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N Engl J Med. 2019 Jul 22. doi: 10.1056/NEJMoa1905230. [Epub ahead of print]

Neural-Tube Defects and Antiretroviral Treatment Regimens in Botswana.

Author information

1
From the Division of Infectious Diseases, Beth Israel Deaconess Medical Center (R.Z., R.L.S.), the Department of Immunology and Infectious Diseases (R.Z., M.E., S.L., J. Makhema, R.L.S.) and the Center for Biostatistics in AIDS Research (D.L.J., S.B.), Harvard T.H. Chan School of Public Health, MassGeneral Hospital for Children, Massachusetts General Hospital (L.H.), and the Division of Infectious Diseases, Brigham and Women's Hospital (S.L.) - all in Boston; the Botswana-Harvard AIDS Institute Partnership (R.Z., M.D., G.M., A.I., S.D., J. Mabuta, M.M., T.G., M.E., S.L., J. Makhema, R.L.S.) and the University of Botswana Faculty of Medicine (T.G.), Gaborone, Botswana; and the University of Pennsylvania Perelman School of Medicine, Philadelphia (S.D.).

Abstract

BACKGROUND:

A preliminary safety signal for neural-tube defects was previously reported in association with dolutegravir exposure from the time of conception, which has affected choices of antiretroviral treatment (ART) for human immunodeficiency virus (HIV)-infected women of reproductive potential. The signal can now be evaluated with data from follow-up of additional pregnancies.

METHODS:

We conducted birth-outcomes surveillance at hospitals throughout Botswana, expanding from 8 to 18 sites in 2018. Trained midwives performed surface examinations of all live-born and stillborn infants. Research assistants photographed abnormalities after maternal consent was obtained. The prevalence of neural-tube defects and major external structural defects according to maternal HIV infection and ART exposure status was determined. In the primary analyses, we used the Newcombe method to evaluate differences in prevalence with 95% confidence intervals.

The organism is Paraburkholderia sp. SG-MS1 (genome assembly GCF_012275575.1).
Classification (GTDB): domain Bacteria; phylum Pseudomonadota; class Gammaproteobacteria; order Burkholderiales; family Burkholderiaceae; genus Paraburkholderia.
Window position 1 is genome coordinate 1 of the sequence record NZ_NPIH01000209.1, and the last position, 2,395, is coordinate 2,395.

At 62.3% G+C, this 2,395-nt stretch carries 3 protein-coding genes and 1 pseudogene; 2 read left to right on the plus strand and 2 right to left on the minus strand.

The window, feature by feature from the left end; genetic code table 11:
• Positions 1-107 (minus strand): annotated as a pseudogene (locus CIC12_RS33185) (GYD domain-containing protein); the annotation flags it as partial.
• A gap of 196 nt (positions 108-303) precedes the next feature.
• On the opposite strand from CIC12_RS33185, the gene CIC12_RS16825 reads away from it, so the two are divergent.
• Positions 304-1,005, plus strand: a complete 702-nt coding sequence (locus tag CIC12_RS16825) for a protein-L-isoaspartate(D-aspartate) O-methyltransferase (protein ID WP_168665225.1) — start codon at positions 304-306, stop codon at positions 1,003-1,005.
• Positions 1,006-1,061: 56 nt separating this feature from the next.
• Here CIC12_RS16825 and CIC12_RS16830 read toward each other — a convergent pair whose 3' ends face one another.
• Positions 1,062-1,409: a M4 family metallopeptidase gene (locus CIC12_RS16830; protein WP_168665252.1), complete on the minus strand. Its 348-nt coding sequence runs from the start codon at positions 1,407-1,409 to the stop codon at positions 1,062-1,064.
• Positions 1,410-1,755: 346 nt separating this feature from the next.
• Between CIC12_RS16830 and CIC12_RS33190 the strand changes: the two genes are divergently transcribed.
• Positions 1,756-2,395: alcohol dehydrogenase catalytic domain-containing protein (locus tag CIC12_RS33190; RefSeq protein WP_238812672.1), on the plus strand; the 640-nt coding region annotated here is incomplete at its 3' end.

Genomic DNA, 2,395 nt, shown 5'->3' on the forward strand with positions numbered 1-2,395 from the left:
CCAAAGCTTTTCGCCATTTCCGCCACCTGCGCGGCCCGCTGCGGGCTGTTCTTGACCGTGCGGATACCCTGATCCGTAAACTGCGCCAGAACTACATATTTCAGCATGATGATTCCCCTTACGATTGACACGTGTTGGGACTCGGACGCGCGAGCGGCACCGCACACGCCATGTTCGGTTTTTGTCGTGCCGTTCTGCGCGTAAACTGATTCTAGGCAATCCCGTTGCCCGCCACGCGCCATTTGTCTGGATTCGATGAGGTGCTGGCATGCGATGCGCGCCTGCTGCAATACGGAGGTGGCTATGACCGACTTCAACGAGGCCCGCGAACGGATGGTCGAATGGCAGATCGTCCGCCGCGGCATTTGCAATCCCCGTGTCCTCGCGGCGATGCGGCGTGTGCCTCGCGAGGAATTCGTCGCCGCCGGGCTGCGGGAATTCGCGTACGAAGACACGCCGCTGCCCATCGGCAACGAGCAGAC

RESULTS:

From August 2014 through March 2019, surveillance captured 119,477 deliveries; 119,033 (99.6%) had an infant surface examination that could be evaluated, and 98 neural-tube defects were identified (0.08% of deliveries). Among 1683 deliveries in which the mother was taking dolutegravir at conception, 5 neural-tube defects were found (0.30% of deliveries); the defects included two instances of myelomeningocele, one of anencephaly, one of encephalocele, and one of iniencephaly. In comparison, 15 neural-tube defects were found among 14,792 deliveries (0.10%) in which the mother was taking any non-dolutegravir ART at conception, 3 among 7959 (0.04%) in which the mother was taking efavirenz at conception, 1 among 3840 (0.03%) in which the mother started dolutegravir treatment during pregnancy, and 70 among 89,372 (0.08%) in HIV-uninfected mothers. The prevalence of neural-tube defects was higher in association with dolutegravir treatment at conception than with non-dolutegravir ART at conception (difference, 0.20 percentage points; 95% confidence interval [CI], 0.01 to 0.59) or with other types of ART exposure. Major external structural defects were found in 0.95% of deliveries among women exposed to dolutegravir at conception and 0.68% of those among women exposed to non-dolutegravir ART at conception (difference, 0.27 percentage points; 95% CI, -0.13 to 0.87).

CONCLUSIONS:

The prevalence of neural-tube defects was slightly higher in association with dolutegravir exposure at conception than with other types of ART exposure at conception (3 per 1000 deliveries vs. 1 per 1000 deliveries). (Funded by the National Institutes of Health.).

PMID:
31329379
DOI:
10.1056/NEJMoa1905230

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